Having stood for election eleven times (more including primaries) in Tulsa as a candidate for school board and city offices, always on a date well removed from the presidential election, I have some perspective on his proposition.  Most voters in my elections seemed to fall in one of three categories:  they were employees of the school district or the city, they were personally interested as parents, contractors or neighborhood/issue activists, or they were just good citizens who took the time to inform themselves and vote.  Regardless of their primary motivation at least they were making a reasonably informed decision.  Under Mr. Forster’s plan many, if not most, voters would make decisions about our schools and cities as an afterthought, i.e. they would show up to vote for their presidential candidate and find they are also asked to choose among local candidates about whom they’re not informed.  It also would become quite expensive to compete for voters’ attention as a school board or city council candidate when advertising media are dominated by the presidential and other higher profile contests.

More importantly why isn’t it enough for Mr. Forster that every registered voter has had the same opportunity to vote?  I think it is obvious that he is just another crybaby, namely that he doesn’t like the schools run by locally elected school boards so he wants to blame the school board election dates for thwarting what he believes is the true will of the majority, i.e. to get rid of government schools, just like I want to blame the Electoral College for giving us two presidents, out of the five most recent elections, who lost the popular vote.  I’ll believe he is not a crybaby when he also advocates getting rid of midterm elections for all federal and state-wide offices (and while we’re changing the Constitution(s) to do that we can get rid of the Electoral College as well!), because if voting for school boards is important enough to coincide with presidential elections then so too must he want all senators, representatives, governors, etc. to be selected at the same time when maybe at least half of the electorate shows up to vote.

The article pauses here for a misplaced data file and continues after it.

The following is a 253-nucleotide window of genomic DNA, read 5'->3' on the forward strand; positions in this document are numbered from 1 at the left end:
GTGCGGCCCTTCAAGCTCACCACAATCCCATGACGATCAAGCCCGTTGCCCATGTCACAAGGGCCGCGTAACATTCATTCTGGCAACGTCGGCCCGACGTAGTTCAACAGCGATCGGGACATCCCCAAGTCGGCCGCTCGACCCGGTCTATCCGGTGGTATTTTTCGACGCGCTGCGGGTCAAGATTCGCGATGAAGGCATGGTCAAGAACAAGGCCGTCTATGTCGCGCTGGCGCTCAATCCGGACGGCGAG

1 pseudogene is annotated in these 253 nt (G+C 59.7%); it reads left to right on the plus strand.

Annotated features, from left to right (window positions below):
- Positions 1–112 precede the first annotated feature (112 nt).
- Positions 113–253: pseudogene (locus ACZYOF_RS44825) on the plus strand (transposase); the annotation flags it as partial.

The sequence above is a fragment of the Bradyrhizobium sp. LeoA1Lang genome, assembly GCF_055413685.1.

Election Turnout

In the future I’ll say more about Mr. Forster’s other recommendations, but here’s a comment on this one:   “Transparency is another area of major need, especially in finances. Our government school system is enormous, and almost totally opaque. Its finances are kept in outrageously Byzantine ways. If you doubt it, go try to find out even a simple piece of information, like how much money your state spends per student on special education.”  Mr. Forster, someone connected with the OCPA has created a “Data Tool” using Oklahoma’s OCAS data reported by all school districts to the State Department of Education.  The Tool captures expenditure detail by Function and Object codes.  Oklahoma school district expenditures are also coded by Program code.  The program code for special education expenditures is 239.  The ‘someone” who created the Data Tool can surely provide you with the statewide total for program code 239 expenditures and then show you how to divide by the number of students (all students or special education students, whichever you mean).  That will give you “how much money your state spends per student on special education”.  You don’t have to go to Istanbul, or even Constantinople, for that.

Lunch is on me for the first to identify the location of this blog’s “thinker” photo.